Rahner is a notoriously hard read, and you can almost see him strain to say the words, but he did: even God, according to Rahner, could not have saved us through any other means then through the death of Christ, His Son, the Second Person of the Trinity. Some Christians tend to meditate exclusively on Christ risen (even some Bishops do this). It’s much “cleaner” to think of Christ this way. It’s more happy-clappy, feel-good. They think of Christ’s earthly ministry, His miracles, and on the periphery acknowledge that Christ’s blood washes away our sins. But, strangely, they steer from the Passion Narratives in the Bible, even though this is the summit, the apex of why Christ came among us. We don’t like to think of bloody death, but Christ and the martyrs teach us otherwise. Even Rahner dedicates the last forty pages or so of his essay to the Christian martyrs, because they were the perfect embodiment of what it means to be Christian: giving up one’s life on earth in a Christ-like sacrifice:
“[A] martyr is one who freely accepting his death in faith, is killed by powers inimical to Christ, and bears a noble testimony as a ‘witness’ to faith in Jesus Christ…Martyrdom has to do with death. In order to understand martyrdom, death must be understood. And so the mystery of death enters into martyrdom, and makes martyrdom itself a mystery. One only dares approach the subject of death hesitantly. For the hidden incomprehensibility of death is also concealed from the average everyday mind, by the fact that death happens daily, and the dullard thinks that what happens every day must be understandable.” (pg. 82-83).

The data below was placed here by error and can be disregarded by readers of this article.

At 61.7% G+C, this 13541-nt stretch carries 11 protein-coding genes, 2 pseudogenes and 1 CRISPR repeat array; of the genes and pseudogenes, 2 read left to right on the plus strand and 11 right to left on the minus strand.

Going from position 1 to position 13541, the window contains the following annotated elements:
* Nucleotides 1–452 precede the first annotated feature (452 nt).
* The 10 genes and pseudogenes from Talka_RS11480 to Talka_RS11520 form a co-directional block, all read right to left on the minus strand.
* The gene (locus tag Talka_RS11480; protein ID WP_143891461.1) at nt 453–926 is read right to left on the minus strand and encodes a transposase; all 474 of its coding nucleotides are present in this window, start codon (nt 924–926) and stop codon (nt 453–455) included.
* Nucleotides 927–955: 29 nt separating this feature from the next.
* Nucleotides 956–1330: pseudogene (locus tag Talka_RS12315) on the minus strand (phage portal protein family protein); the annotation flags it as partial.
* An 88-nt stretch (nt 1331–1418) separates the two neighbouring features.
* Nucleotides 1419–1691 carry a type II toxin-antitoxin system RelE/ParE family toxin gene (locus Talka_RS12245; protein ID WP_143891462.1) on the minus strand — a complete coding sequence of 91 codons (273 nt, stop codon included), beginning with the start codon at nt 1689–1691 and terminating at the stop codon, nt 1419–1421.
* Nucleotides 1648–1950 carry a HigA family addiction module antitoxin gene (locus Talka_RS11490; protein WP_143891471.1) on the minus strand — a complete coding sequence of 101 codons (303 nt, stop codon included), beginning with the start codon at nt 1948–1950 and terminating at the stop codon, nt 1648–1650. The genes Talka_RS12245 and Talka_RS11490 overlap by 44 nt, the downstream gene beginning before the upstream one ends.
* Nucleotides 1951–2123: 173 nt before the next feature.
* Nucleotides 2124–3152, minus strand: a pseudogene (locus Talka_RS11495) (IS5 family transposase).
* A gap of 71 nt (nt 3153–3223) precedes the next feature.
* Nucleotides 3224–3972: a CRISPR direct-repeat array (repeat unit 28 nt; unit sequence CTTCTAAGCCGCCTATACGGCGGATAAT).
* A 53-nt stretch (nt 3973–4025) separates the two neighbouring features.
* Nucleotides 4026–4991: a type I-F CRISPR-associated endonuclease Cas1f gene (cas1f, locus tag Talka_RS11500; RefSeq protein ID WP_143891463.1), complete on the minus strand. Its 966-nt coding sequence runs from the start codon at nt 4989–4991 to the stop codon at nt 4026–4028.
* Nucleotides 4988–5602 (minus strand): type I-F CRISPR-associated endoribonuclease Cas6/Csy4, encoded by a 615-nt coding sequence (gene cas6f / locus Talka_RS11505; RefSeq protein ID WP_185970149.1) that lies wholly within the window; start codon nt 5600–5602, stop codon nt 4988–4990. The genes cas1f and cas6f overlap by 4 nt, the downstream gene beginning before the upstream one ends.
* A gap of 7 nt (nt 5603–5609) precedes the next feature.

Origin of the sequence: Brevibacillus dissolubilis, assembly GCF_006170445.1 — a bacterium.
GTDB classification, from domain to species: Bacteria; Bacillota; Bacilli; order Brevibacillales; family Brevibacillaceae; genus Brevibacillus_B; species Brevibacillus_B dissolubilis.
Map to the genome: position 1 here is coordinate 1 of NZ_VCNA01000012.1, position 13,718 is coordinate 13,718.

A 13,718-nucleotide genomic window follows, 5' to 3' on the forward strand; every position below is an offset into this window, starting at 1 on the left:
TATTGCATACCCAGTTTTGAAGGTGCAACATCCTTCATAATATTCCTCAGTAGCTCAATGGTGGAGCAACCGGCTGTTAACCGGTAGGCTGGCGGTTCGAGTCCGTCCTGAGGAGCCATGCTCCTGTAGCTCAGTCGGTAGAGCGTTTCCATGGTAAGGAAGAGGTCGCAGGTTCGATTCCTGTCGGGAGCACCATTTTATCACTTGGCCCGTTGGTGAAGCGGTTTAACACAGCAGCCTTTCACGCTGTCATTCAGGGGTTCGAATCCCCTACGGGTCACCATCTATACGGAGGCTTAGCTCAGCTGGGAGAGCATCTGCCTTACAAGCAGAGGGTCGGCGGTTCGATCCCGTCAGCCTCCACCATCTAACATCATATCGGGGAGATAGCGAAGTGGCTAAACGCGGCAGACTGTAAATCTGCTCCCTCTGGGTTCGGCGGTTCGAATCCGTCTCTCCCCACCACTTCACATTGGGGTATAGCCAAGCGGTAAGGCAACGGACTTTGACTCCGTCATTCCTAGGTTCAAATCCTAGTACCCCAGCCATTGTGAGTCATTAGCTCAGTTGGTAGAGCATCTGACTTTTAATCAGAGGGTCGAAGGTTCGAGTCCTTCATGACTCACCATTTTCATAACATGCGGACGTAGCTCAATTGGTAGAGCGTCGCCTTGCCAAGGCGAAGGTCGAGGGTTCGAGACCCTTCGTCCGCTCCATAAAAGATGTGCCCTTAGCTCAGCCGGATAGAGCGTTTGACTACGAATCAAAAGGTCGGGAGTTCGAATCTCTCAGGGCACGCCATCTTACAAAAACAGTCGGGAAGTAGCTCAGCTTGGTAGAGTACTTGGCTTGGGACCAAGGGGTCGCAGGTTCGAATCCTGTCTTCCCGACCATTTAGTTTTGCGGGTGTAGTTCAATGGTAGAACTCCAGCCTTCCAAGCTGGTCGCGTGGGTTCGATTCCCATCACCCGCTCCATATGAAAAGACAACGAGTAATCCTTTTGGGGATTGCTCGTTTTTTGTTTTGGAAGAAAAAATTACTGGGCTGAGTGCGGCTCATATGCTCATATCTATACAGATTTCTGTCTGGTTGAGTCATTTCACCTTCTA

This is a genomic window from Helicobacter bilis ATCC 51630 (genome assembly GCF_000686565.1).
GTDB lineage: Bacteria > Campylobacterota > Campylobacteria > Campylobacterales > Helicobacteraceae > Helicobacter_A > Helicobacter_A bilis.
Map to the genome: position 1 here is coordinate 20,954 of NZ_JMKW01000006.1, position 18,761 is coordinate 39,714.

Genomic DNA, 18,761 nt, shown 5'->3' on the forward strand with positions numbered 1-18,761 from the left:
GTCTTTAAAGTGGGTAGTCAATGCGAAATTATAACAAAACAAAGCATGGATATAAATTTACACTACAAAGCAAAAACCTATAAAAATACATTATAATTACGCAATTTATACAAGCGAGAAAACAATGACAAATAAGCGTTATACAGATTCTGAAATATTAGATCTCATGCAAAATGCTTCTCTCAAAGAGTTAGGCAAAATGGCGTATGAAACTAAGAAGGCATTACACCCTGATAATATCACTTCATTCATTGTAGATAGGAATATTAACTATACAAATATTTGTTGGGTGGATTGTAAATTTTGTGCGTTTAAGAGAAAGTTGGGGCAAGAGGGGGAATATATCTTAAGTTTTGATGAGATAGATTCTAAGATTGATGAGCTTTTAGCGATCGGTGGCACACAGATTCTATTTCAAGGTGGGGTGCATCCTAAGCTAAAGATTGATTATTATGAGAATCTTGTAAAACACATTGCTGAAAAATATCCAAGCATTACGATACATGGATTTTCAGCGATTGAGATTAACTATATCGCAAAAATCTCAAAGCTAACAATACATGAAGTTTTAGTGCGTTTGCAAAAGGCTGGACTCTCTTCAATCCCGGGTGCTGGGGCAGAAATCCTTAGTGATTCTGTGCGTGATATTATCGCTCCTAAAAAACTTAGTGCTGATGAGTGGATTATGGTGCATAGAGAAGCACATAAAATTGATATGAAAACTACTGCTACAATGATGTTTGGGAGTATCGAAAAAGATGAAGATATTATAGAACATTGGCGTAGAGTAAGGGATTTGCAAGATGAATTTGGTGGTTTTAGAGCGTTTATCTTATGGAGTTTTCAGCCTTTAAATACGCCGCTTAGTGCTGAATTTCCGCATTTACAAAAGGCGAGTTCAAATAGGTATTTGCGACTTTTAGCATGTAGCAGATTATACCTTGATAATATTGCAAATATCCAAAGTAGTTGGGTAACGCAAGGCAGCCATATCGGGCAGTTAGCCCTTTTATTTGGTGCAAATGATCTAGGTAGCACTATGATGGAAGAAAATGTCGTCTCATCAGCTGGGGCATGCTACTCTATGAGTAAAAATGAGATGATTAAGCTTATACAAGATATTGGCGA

But the average Christian must, too, die in Christ to attain everlasting life. Every action that we make has everlasting impart:
“But the affirmation of faith concerning the definitive ending by death of the state of pilgrimage means, as well as the survival of man’s conscious personal existence, that the fundamental moral decision made by man in the mundane temporality of his bodily existence, is rendered definite and final by death. This doctrine of the faith involves taking this earthly life with radical seriousness. It is truly historical, this is, unique, unrepeatable, of inalienable and irrevocable significance.” (pt. 27.)
Rahner doesn’t shrink from the concept of original sin; what else explains the often absurd dimension of sin and suffering on earth?
“[D]eath is a visible expression of the disharmony between God and man in man’s very being which supervened at the beginning of his spiritual and moral history. Because man has lost the divine life in union with God by grace, his earthly existence also disintegrates. Man’s subjection to death is the manifestation of his disharmony with God.” (pg. 34).
“The end of man, considered only from man’s point of view, presents an inseparable and irreducible unity an ontologically dialectical opposition of elements…with no assurance that it [death] will strike him at the moment in which interiorly he has completed his life. Death is a blow of fate, a thief in the night, an emptying and reducing of man to powerlessness, in fact, the end.” (pg. 40).